provide a thriving business environment to attract new sources of foreign direct investment that further strengthen non-oil industries. Adapting financial legislation and industrial and trade policies would increase the economy’s attractiveness to international investors. Well implemented structural reforms could also increase access to capital, technology, and market opportunities. They would significantly improve the competitiveness of Iranian industries in global competition, thereby contributing to economic growth and jobs creation in the non-oil sector.[13]

Third, upward pressure on the exchange rate should be balanced by expansionary monetary policy with the goal of allowing the currency to appreciate within a reasonable limit. As Nobel laureate Paul Krugman noted, expansionary fiscal policy must be accommodated by expansionary monetary policy, which, if used effectively, can create major benefits for an open economy.[14] Providing the market with more currency would slow the Rial’s rise in value. An increase in monetary supply threatens to increase price levels, so the Central Bank must find a ‘middle way’ in their use of monetary policy and inflation rate targeting.

In summary, the lifting of sanctions is a turning point for the Iranian economy. Pressure on the Iranian Rial is expected, with a potentially destabilizing impact on the economy. Iran’s relatively high levels of human capital, recent macroeconomic stabilization processes, and lessons from the past can ensure that the sovereign wealth fund, intensified structural adjustments, and complementary monetary policy act as successful tools to prevent Dutch Disease.

If managed well, vital industries could benefit from access to capital, technology, and market opportunities, thereby ensuring sustainable growth and preventing over-reliance on oil. The use of this policy mix could prevent a ‘Persian Flavor’ of Dutch Disease and, as the World Bank recently put it, transform non-oil sectors into “dynamic export oriented industries that act as engines of growth”.

 

References

[1] Zachary Laub, “International Sanctions on Iran,” Council of Foreign Relations, 2015, accessed November 29, 2015, http://www.cfr.org/iran/international-sanctions-iran/p20258.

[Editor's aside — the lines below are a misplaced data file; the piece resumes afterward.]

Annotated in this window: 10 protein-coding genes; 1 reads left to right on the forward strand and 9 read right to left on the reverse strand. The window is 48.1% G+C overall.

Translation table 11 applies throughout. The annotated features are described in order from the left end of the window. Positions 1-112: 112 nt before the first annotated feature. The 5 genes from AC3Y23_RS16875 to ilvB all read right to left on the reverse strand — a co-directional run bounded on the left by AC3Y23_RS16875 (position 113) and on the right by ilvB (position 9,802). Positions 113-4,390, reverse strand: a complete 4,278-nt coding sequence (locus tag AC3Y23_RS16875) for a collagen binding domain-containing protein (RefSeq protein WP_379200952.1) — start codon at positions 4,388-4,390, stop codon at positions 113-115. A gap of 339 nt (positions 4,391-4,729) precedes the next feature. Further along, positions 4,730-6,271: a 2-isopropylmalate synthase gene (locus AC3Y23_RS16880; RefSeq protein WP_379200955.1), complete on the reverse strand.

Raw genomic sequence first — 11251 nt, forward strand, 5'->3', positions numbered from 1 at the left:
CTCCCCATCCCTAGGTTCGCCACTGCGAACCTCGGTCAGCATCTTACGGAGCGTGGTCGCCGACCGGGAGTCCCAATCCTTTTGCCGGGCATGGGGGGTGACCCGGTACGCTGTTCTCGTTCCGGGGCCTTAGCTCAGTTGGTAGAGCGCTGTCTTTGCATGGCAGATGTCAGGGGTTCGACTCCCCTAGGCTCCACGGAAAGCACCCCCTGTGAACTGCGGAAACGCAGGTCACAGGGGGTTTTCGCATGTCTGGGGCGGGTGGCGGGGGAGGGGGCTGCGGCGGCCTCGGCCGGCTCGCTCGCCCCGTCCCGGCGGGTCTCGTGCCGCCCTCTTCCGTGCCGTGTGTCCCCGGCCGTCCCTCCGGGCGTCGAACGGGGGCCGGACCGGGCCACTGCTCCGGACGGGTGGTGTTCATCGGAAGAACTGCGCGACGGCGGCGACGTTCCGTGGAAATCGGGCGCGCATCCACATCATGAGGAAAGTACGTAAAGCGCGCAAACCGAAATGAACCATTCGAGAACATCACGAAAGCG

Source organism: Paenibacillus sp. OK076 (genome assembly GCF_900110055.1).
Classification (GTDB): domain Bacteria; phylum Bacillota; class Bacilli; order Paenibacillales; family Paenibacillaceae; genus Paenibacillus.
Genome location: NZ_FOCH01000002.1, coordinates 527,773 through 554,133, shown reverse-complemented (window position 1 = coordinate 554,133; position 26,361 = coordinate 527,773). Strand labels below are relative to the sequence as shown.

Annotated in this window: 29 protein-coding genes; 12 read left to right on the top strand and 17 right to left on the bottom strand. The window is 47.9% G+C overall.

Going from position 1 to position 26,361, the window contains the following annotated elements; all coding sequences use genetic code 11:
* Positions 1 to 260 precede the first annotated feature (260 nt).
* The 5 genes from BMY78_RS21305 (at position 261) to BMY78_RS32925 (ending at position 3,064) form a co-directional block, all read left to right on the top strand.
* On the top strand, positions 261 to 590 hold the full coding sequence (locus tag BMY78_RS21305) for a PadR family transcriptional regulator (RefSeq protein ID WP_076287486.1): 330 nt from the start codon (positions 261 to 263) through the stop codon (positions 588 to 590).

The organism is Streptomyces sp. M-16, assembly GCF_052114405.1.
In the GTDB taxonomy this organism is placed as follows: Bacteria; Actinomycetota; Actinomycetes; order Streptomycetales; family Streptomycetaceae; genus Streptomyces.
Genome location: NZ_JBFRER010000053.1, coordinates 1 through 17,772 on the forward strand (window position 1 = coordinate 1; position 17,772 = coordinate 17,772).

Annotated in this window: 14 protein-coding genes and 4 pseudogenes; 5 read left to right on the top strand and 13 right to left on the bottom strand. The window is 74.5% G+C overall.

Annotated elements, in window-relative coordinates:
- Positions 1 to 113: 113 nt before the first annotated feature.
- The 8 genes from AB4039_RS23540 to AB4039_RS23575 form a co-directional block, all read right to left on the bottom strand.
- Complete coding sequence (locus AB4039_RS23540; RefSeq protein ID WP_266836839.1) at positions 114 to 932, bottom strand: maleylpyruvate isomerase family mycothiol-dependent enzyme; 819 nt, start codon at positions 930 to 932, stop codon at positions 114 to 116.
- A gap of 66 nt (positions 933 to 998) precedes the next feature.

[2] Maloney Suzanne, “Un-sanctioning Iran: What the Nuclear Deal Means for the Future of Sanctions”, Brookings, (2015), accessed November 29, 2015, https://www.brookings.edu/blog/markaz/2015/08/03/un-sanctioning-iran-what-the-nuclear-deal-means-for-the-future-of-sanctions/.

[3] Information Brief, Treasury of the United States, https://www.treasury.gov/resource-center/sanctions/Programs/Documents/jcpoa_faqs.pdf

[4] Sachs D. Jeffrey and Warner M. Andrew, “The Big Rush, Natural Resource Booms and Growth”, Journal of Development Economics 59, no. 2 (1999): 43-76.

[5] Chris Geiregat and Yang Susan., “Too Much of a Good Thing?”, Finance and Development 15, no. 3 (2013): 8-11.

[6] Warner Max Corden, “Booming sector and Dutch disease economics: survey and consolidation.” Oxford Economic Papers 36, no. 3 (1984): 359-380.

[7] Christine Ebrahim‑Zadeh, “Dutch Disease: Too Much Wealth Managed Unwisely”, Finance and Development, 40, no. 1 (2003): 50-51.

[8] World Bank, “Economic Implications of Lifting Sanctions on Iran”, World Bank Middle East and North Africa Region, MENA Quarterly Economic Brief, Issue 5 (July 2015): 1-28.

[9]  Ibid.

[10] Ibid.

[11] Robert E. Lucas, “On the Mechanics of Economic Development,” Journal of Monetary Economics 22 (1988): 3-42.

[12] World Bank, “Economic Implications of Lifting Sanctions on Iran”, World Bank Middle East and North Africa Region, MENA Quarterly Economic Brief, Issue 5 (July 2015): 1-28

[13] Ibid.

[14] Paul Krugman, Obstfeld Maurice, and Melitz Marc J., “International Economics: Theory and Policy,” (New York: Pearson Publishing, 9th Edition, 2012).

U.S. vs. China? Cooperation in Telecommunications in East Africa

mai 3, 2022 Non classé

Some Western political strategists suggest a “Tech Cold War” is playing out in Africa between China and the U.S. Based on case studies from Ethiopia and Kenya, this perspective neglects the actual state of affairs. Instead of searching for “China-free” actors, the West should take the rationale of each project as a yardstick to stay engaged and relevant in the emerging African information and communications technology sector.

Jonas Pauly

Devolved Governance: Enhancing the Resilience of Cities

mars 9, 2022 Non classé

This article explores the advantages of devolved governance in city planning instead of a centralized approach. Transferring decision-making power from central government to the local level can equip cities with the flexibility to respond to critical policy areas such sustainable infrastructure and quality social housing.

Julian Baxter

Achieving Integration for Immigrants in Iceland

novembre 10, 2021 Non classé

Despite introducing ground-breaking social policies, Iceland lacks a cohesive approach to ensure the successful integration of immigrants. This group is left unprotected against hidden discrimination in the housing, employment, and education sectors. The successful integration of immigrants should involve treating them as agents of positive change in society.

Jordi Cortes

Ramona Hotz, Josiah Littlehales, Federica Merenda & Roberto Musmeci